Nuclear fusion powers the stars and offers the promise of unlimited, clean energy on Earth.
But controlled thermonuclear fusion in the lab usually requires large and expensive magnetic field coils to stably confine burning plasma, ionized nuclei that collide to initiate nuclear fusion. A&A’s Fusion Z-Pinch Experiments (FuZE) Lab has demonstrated a smaller, cheaper method: We have measured sustained nuclear fusion for the first time from a 50-cm long plasma column called a Z-pinch. This method compresses a flowing plasma using electromagnetic forces, which drive the plasma to higher temperatures and densities.
While the Z-pinch is not a new plasma confinement concept, it was largely abandoned as a path for fusion energy because the plasma was not stable, which limited how long it could be confined. To get around this issue, we exploited the fact that flows can stabilize plasma, and our flowing plasma was maintained five thousand times longer than a static plasma. We also observed the sustained release of telltale energetic neutrons signaling nuclear fusion. Because this approach provides a path to nuclear fusion without coils, it could be used in the future for long-duration fusion burns in a compact and low-cost device.
The Latest on: Nuclear fusion
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The Latest on: Nuclear fusion
- Middle Schooler Builds Tiny, Working Fusion Reactoron October 7, 2020 at 7:35 am
While nations are spending billions to build football field-sized nuclear fusion reactors — the elusive process of harnessing energy from fusing atoms, rather than breaking them apart — a 12 year old ...
- Nuclear fusion reactor could be here as soon as 2025on October 7, 2020 at 6:19 am
A viable nuclear fusion reactor — one that spits out more energy than it consumes — could be here as soon as 2025. That's the takeaway of seven new studies, published Sept. 29 in the Journal of Plasma ...
- Middle school student achieved nuclear fusion in his family playroomon October 5, 2020 at 9:19 pm
Hours before his 13th birthday, Jackson Oswalt fused together two deuterium atoms using a reactor he had built and operated in the playroom of his family home in Memphis, Tennessee. This could only ...
- Harworth finishes nuclear fusion site ahead of scheduleon October 5, 2020 at 8:47 am
Land regeneration firm Harworth Group has completed the UK Atomic Energy Authority’s new nuclear fusion technology research facility at its flagship Advanced Manufacturing Park in Rotherham two weeks ...
- New Reactor Design Could Produce First Ever Energy-Positive Fusion Reactionon October 5, 2020 at 7:00 am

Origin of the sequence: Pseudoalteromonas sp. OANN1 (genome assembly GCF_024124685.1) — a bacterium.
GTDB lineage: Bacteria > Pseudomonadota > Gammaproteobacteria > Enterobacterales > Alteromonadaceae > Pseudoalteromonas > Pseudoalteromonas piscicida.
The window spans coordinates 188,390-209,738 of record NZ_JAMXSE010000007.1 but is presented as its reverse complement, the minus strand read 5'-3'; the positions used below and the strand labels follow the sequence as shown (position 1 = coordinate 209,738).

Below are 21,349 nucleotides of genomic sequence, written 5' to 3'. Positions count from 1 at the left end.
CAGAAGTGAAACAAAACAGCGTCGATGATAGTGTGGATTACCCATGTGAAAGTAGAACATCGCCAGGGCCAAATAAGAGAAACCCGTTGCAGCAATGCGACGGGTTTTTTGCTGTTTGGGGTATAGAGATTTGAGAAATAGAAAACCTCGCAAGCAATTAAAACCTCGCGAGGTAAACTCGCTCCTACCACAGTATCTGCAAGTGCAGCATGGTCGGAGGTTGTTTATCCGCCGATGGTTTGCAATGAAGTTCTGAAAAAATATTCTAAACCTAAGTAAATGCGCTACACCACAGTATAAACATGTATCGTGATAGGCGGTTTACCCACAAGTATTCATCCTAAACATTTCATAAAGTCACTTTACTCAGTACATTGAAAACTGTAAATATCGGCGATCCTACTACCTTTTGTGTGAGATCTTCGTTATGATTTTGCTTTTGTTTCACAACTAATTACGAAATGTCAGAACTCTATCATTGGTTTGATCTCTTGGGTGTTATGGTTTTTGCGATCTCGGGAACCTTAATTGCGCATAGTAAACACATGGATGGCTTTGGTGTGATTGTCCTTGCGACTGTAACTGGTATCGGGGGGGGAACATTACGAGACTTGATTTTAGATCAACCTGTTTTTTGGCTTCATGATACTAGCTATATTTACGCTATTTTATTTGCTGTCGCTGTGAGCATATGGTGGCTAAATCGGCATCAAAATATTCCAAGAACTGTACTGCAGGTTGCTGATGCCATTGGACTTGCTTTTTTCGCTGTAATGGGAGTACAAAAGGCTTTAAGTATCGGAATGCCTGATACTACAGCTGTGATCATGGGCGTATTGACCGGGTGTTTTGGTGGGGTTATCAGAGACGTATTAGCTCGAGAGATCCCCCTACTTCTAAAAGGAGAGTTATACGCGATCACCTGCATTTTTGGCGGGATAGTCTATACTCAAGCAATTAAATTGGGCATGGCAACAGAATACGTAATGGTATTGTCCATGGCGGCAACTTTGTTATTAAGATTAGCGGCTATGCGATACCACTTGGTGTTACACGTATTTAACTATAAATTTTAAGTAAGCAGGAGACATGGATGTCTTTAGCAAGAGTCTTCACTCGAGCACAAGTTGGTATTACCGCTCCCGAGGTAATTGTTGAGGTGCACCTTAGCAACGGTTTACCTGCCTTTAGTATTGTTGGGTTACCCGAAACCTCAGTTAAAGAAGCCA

The SPARC reactor is designed to achieve a Q factor of at least two, which means it will produce twice as much energy as it uses.
- MIT Scientists: Nuclear Fusion Energy Could Be Closer Than Thoughton October 4, 2020 at 4:00 pm
The reality of a fully operating nuclear fusion power plant just came a step closer as MIT scientists are fairly certain that their new experiment will lead to ...
- This nuclear fusion reactor could be producing clean energy as soon as 2030on October 1, 2020 at 7:09 am
As countries around the world race to rid themselves of fossil fuels, nuclear fusion presents the ultimate opportunity in its promise of an effectively limitless supply of clean energy. While it's ...
- Nuclear fusion reactor could be producing electricity within a decadeon October 1, 2020 at 5:31 am
The SPARC nuclear fusion reactor, a joint project involving Massachusetts Institute of Technology, is expected to begin on June 21 next year and take three or four years until completion.
- Nuclear fusion could produce electricity within a decade, backers sayon September 30, 2020 at 11:55 am
A nuclear fusion reactor creating clean power that could help stem climate change by replicating the process of the sun could be complete within four years and producing electricity within ten, its ...
- We've Long Waited for Fusion. This Reactor May Finally Deliver It—Fast.on September 30, 2020 at 11:07 am
Researchers at the Massachusetts Institute of Technology (MIT) are collaborating on a new “compact” fusion reactor that could feasibly be built and go online much faster than ...
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